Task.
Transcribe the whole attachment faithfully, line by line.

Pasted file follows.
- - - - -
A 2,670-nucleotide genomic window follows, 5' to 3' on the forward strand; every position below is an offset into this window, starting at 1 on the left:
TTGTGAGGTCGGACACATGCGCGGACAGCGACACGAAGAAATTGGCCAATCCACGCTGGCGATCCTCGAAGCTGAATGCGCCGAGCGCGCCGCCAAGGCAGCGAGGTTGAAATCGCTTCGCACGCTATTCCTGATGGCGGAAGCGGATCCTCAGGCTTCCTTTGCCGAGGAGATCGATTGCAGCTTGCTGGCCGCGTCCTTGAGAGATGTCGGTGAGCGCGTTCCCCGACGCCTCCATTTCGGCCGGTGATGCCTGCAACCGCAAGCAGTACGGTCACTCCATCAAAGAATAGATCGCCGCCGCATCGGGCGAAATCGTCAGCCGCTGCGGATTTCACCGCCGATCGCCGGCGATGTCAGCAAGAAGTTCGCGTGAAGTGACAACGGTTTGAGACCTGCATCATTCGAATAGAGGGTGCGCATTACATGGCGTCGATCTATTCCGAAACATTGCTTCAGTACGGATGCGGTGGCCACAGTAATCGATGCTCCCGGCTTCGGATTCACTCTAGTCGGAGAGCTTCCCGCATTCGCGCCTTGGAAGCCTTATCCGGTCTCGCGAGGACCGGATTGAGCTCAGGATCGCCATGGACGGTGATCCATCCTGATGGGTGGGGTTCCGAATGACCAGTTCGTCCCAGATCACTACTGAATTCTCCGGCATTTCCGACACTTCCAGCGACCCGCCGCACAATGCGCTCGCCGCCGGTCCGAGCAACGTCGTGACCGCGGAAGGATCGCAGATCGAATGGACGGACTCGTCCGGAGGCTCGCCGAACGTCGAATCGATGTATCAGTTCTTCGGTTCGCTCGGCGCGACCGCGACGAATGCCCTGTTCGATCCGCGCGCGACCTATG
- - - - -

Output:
A 2,670-nucleotide genomic window follows, 5' to 3' on the forward strand; every position below is an offset into this window, starting at 1 on the left:
TTGTGAGGTCGGACACATGCGCGGACAGCGACACGAAGAAATTGGCCAATCCACGCTGGCGATCCTCGAAGCTGAATGCGCCGAGCGCGCCGCCAAGGCAGCGAGGTTGAAATCGCTTCGCACGCTATTCCTGATGGCGGAAGCGGATCCTCAGGCTTCCTTTGCCGAGGAGATCGATTGCAGCTTGCTGGCCGCGTCCTTGAGAGATGTCGGTGAGCGCGTTCCCCGACGCCTCCATTTCGGCCGGTGATGCCTGCAACCGCAAGCAGTACGGTCACTCCATCAAAGAATAGATCGCCGCCGCATCGGGCGAAATCGTCAGCCGCTGCGGATTTCACCGCCGATCGCCGGCGATGTCAGCAAGAAGTTCGCGTGAAGTGACAACGGTTTGAGACCTGCATCATTCGAATAGAGGGTGCGCATTACATGGCGTCGATCTATTCCGAAACATTGCTTCAGTACGGATGCGGTGGCCACAGTAATCGATGCTCCCGGCTTCGGATTCACTCTAGTCGGAGAGCTTCCCGCATTCGCGCCTTGGAAGCCTTATCCGGTCTCGCGAGGACCGGATTGAGCTCAGGATCGCCATGGACGGTGATCCATCCTGATGGGTGGGGTTCCGAATGACCAGTTCGTCCCAGATCACTACTGAATTCTCCGGCATTTCCGACACTTCCAGCGACCCGCCGCACAATGCGCTCGCCGCCGGTCCGAGCAACGTCGTGACCGCGGAAGGATCGCAGATCGAATGGACGGACTCGTCCGGAGGCTCGCCGAACGTCGAATCGATGTATCAGTTCTTCGGTTCGCTCGGCGCGACCGCGACGAATGCCCTGTTCGATCCGCGCGCGACCTATG